The greatest story that we’re able to tell is the story of the unbreakable human spirit. History is full of these stories of struggle and triumph and the historic flight of Amelia Wren and James Glaisher is one of them. THE AERONAUTS reaches for the stars and invites audiences along for a ride!

THE AERONAUTS recounts the remarkable true story of daredevil balloon pilot Amelia Wren (Felicity Jones) and meteorologist James Glaisher (Eddie Redmayne). In 1862, the pair endeavor to fly higher than anyone in history for purposes of advancing knowledge of weather patterns. Beyond breaking flight records and successfully chasing scientific discovery, the journey presents the greatest physical and emotional challenges that either of them will face as this expedition becomes a fight for survival.

The film is comprised of gripping dualities. It is equal parts harrowing and hopeful, as it is equal parts impossibly restricted and infinitely vast. Between the extremes lies a really loving balance that lends itself perfectly to the story. Eddie Redmayne and Felicity Jones bring a magnetic and elegant star power to the leading roles under the direction of Tom Harper. Honestly, it’s their chemistry that makes THE AERONAUTS.

Felicity Jones and Eddie Redmayne in THE AERONAUTS | Image courtesy of Amazon Studios

Expectedly, THE AERONAUTS has a way of making the viewer feel small and as if they are being swallowed up by the vastness of the film. The setting of the film is entirely in the dangerous and breathtaking heavens, confined to the minuscule stage of a balloon basket. Redmayne and Jones, for much of the film, are as confined by space and distraction as the characters they portray which means the best of the film must rest strictly on their very capable performances. The pair did a fantastic job.

The setting of the balloon basket is another one of those delicious dualities in the film, it’s a deeply intimate space…while also being a tiny death-trap. It’s intriguing to feel so restricted and helpless and to see that at play in the story. When storms swallow our characters up, that basket and balloon are the only things keeping them from plummeting thousands of feet. Equally, the basket and balloon are both savior and doom as the fickle vehicle is just as large a threat.

A side-effect of viewing THE AERONAUTS is a new-found appreciation for the danger and daring of early scientists. The film strikes a balance of wonderment and terror as the dangers of the sky present themselves. To be honest, THE AERONAUTS is a stressful film to watch and the action sequences leave you breathless and on the edge of your seat.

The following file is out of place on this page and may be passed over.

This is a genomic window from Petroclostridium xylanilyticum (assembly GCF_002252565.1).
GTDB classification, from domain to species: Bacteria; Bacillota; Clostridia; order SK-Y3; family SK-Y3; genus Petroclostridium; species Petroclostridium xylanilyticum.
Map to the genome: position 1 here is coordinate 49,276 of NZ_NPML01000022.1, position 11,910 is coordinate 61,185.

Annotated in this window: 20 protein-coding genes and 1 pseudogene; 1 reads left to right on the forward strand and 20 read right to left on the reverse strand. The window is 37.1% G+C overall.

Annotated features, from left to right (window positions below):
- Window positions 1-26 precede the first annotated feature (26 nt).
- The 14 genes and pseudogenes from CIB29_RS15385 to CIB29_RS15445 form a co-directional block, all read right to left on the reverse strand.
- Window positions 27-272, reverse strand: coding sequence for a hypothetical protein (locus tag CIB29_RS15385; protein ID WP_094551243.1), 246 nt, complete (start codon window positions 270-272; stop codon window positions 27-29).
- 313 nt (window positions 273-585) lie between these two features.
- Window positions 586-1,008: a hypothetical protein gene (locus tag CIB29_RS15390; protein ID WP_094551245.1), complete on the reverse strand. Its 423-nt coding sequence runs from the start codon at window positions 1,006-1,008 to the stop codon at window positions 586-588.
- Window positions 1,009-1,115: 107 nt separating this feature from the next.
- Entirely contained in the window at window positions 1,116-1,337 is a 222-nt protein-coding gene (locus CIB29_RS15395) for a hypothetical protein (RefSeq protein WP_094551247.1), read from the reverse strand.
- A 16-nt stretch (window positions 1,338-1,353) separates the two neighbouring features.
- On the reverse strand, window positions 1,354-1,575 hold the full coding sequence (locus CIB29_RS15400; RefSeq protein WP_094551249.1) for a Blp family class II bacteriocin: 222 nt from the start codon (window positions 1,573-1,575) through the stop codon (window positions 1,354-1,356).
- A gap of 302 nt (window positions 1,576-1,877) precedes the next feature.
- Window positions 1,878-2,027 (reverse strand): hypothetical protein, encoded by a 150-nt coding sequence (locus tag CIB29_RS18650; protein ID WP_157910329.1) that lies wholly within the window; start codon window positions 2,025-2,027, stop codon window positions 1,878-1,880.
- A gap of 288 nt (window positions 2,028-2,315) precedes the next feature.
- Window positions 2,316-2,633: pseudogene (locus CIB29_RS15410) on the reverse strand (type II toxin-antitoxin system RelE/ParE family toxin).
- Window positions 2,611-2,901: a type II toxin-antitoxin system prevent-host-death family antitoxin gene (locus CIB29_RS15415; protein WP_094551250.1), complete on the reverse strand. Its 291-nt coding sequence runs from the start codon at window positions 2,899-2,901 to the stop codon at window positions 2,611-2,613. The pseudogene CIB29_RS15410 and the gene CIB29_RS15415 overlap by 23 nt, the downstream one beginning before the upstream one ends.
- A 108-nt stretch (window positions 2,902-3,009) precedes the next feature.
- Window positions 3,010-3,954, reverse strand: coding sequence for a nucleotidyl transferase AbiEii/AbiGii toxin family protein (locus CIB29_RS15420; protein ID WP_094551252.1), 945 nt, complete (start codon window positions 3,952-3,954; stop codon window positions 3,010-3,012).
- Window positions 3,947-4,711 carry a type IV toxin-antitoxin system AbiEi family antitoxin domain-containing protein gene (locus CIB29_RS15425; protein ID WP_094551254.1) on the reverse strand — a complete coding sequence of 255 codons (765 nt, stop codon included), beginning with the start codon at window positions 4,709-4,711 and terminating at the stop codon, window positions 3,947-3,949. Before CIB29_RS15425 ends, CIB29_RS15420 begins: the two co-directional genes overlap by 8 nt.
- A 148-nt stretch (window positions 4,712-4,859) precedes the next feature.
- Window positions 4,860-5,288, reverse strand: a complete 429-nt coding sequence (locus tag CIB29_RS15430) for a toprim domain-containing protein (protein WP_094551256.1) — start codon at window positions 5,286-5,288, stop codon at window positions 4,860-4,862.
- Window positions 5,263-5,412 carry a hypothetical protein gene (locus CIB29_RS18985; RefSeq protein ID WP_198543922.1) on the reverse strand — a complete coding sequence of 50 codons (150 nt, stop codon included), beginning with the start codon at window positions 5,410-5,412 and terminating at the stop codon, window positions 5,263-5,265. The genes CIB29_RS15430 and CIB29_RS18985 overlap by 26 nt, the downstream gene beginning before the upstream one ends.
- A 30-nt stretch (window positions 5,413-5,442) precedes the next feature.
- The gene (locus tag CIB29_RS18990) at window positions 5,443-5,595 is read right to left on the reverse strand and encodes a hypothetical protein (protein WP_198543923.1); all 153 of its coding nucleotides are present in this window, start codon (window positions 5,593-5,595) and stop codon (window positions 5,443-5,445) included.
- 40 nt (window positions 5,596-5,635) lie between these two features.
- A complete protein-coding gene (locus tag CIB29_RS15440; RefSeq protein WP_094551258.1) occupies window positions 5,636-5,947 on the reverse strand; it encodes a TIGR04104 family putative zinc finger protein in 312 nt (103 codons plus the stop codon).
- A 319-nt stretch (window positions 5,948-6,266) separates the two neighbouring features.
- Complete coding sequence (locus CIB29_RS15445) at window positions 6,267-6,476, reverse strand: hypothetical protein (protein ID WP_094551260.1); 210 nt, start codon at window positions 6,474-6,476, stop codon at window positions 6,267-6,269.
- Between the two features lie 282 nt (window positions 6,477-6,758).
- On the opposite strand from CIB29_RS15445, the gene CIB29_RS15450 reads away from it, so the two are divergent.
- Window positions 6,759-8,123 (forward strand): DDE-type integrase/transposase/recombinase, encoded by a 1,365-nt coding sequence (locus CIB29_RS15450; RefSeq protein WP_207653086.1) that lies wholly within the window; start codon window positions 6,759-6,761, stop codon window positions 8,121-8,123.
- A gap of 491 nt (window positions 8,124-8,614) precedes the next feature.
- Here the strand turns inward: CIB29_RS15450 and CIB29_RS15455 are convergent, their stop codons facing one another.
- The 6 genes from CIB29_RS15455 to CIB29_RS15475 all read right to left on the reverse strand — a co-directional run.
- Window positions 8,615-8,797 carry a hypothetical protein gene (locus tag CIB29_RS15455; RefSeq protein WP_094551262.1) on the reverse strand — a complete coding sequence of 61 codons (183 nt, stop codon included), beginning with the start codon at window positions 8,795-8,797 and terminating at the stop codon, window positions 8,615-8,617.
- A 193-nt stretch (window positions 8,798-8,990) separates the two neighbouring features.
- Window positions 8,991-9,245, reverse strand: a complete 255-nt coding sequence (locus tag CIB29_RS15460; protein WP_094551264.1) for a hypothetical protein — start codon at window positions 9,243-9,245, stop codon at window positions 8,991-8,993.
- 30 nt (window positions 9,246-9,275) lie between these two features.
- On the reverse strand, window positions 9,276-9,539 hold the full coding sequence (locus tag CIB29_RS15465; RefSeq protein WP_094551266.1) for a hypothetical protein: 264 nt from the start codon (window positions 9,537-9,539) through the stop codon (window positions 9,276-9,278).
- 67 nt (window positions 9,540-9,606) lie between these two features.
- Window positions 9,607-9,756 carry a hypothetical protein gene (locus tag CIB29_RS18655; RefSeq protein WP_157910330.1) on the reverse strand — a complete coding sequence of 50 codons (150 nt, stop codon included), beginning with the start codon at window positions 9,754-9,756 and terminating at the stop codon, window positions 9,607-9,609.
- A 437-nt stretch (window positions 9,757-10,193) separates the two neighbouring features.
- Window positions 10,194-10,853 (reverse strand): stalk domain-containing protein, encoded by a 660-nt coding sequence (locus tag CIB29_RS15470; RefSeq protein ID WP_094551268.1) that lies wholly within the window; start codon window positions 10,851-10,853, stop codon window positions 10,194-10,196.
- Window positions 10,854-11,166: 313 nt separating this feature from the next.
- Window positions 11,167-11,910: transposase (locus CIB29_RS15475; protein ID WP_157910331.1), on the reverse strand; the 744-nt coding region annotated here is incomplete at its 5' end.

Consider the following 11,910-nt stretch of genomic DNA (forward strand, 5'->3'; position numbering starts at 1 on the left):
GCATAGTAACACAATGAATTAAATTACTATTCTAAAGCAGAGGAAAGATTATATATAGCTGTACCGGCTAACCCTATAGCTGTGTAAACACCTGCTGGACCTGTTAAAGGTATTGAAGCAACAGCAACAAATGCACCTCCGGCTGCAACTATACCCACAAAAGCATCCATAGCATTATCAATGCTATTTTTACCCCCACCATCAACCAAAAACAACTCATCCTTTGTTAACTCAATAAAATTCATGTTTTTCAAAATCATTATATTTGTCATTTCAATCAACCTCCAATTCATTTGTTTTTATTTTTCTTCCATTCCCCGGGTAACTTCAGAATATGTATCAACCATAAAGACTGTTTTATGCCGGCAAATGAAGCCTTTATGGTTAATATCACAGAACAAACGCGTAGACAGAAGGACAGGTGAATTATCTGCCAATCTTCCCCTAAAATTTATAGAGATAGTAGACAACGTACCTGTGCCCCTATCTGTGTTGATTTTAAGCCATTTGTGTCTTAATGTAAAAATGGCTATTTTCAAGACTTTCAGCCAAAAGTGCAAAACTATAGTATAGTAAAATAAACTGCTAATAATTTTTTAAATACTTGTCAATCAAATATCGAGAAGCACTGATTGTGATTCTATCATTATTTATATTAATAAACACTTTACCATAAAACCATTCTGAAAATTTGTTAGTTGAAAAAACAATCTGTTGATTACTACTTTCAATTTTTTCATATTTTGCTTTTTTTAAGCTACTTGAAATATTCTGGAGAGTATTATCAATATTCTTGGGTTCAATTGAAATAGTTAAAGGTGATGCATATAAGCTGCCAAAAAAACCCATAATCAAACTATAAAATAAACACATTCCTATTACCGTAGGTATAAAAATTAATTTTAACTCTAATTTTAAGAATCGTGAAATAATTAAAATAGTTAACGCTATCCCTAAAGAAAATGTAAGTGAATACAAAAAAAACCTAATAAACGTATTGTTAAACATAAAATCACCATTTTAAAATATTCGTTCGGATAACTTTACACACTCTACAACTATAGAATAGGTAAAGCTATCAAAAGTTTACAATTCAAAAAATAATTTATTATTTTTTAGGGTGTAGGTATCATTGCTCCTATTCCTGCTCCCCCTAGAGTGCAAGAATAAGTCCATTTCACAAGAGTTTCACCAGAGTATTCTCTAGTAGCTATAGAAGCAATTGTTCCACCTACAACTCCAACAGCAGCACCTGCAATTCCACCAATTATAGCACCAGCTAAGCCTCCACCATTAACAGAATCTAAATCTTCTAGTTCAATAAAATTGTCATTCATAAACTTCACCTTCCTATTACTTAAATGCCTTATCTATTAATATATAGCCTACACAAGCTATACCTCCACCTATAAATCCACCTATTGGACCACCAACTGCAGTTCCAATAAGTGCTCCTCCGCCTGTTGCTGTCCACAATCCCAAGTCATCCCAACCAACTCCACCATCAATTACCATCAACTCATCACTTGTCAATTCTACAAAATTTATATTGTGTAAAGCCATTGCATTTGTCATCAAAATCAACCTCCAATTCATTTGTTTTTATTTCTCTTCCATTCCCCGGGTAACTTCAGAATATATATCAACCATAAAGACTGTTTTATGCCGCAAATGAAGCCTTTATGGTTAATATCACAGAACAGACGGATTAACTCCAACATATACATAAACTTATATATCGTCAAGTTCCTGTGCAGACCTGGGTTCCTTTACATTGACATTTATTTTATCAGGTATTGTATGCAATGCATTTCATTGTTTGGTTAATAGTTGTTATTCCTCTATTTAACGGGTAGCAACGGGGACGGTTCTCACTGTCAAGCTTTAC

Felicity Jones in THE AERONAUTS | Image courtesy of Amazon Studios

THE AERONAUTS also stands on the aesthetically pleasing ground of being a very effective period piece. The scientific instruments are fascinating to watch and the costuming is rich and beautiful. Just as the world of the aeronauts was viewed as being full of beauty and bombast, the film version creates an equally opulent experience.

As much praise as can be heaped on the film, it is still an imperfect piece. At times the story feels a bit hazy in its focus. While it’s a remarkable tale of an impossible feat, some moments feel a tad empty. After all, things going well doesn’t exactly make for good cinema. Attempts to beef up the drama of the story sometimes feel a tad forced but, overall, the performances of Jones and Redmayne are enough to carry us through.

If the audience is to take anything away from THE AERONAUTS, it’s the notion that the human spirit is limitless. The film is about conquering fears and reaching one’s full potential, in the face of all doubt and limitations. In THE AERONAUTS, we witness the opportunity to find ourselves by leaving the world and its conventions behind. It’s an enjoyable film and great work from both leading performers that more than earn the audience’s time. THE AERONAUTS sails to Amazon Prime Video on December 20.

 

 

Follow Me

Caitlin Kennedy

Caitlin is a sweater enthusiast, film critic, and lean, mean writing machine based in Austin, TX.Her love of film began with being shown Rosemary’s Baby at a particularly impressionable age and she’s been hooked ever since. She loves a good bourbon and hates people who talk in movies. Caitlin has been writing since 2014 and you can find her work on Film Inquiry, The Financial Diet, Shuffle Online, and many others.
Caitlin Kennedy
Follow Me
Nightmarish Detour

Leave a Reply

Your email address will not be published. Required fields are marked *

%d bloggers like this: